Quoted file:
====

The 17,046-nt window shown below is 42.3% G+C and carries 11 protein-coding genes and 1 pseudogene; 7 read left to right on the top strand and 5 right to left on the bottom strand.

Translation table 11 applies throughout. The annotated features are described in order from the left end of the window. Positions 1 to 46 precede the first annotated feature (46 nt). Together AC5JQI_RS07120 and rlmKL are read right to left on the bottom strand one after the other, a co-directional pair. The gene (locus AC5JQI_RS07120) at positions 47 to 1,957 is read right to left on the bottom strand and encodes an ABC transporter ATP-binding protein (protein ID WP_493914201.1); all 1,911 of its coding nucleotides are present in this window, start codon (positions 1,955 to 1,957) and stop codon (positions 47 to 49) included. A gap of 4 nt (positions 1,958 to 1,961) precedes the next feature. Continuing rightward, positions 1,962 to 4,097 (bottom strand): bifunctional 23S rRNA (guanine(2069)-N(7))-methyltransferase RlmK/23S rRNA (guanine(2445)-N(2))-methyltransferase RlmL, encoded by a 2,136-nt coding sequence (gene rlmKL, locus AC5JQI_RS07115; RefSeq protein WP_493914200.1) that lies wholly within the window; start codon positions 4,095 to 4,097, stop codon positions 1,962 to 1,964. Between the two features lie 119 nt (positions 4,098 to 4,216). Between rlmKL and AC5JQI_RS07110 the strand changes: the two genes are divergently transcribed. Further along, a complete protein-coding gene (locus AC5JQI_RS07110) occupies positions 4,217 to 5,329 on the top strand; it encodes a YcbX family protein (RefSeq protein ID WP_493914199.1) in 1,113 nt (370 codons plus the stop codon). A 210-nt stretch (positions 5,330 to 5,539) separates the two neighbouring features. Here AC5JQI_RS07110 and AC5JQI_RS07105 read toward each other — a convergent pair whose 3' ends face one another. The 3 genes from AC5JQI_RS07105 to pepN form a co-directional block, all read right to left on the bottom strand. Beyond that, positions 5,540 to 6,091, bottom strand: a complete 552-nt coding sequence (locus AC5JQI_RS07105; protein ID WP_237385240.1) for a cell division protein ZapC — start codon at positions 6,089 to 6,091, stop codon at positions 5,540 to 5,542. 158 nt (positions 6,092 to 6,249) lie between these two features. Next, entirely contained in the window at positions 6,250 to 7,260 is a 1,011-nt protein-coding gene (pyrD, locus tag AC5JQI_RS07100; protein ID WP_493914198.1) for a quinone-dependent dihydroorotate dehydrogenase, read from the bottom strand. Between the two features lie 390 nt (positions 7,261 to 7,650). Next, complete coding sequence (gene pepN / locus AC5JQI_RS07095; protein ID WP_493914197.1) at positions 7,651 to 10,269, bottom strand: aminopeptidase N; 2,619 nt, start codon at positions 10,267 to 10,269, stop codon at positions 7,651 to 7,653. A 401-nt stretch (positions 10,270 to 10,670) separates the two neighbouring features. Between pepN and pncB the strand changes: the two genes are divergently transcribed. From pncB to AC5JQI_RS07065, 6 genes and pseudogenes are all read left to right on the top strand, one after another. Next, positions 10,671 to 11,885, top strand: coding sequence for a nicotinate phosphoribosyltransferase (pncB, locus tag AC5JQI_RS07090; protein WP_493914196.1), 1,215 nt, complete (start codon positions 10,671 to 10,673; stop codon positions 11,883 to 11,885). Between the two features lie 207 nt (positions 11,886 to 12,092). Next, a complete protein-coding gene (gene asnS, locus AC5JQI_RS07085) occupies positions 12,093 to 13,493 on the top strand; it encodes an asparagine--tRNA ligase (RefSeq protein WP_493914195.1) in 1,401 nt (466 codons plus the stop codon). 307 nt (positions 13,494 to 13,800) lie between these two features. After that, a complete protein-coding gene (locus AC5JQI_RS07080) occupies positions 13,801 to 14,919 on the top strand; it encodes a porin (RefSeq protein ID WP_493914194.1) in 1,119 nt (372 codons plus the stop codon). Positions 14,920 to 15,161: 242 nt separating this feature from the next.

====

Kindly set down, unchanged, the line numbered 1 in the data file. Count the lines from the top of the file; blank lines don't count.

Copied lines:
The 17,046-nt window shown below is 42.3% G+C and carries 11 protein-coding genes and 1 pseudogene; 7 read left to right on the top strand and 5 right to left on the bottom strand.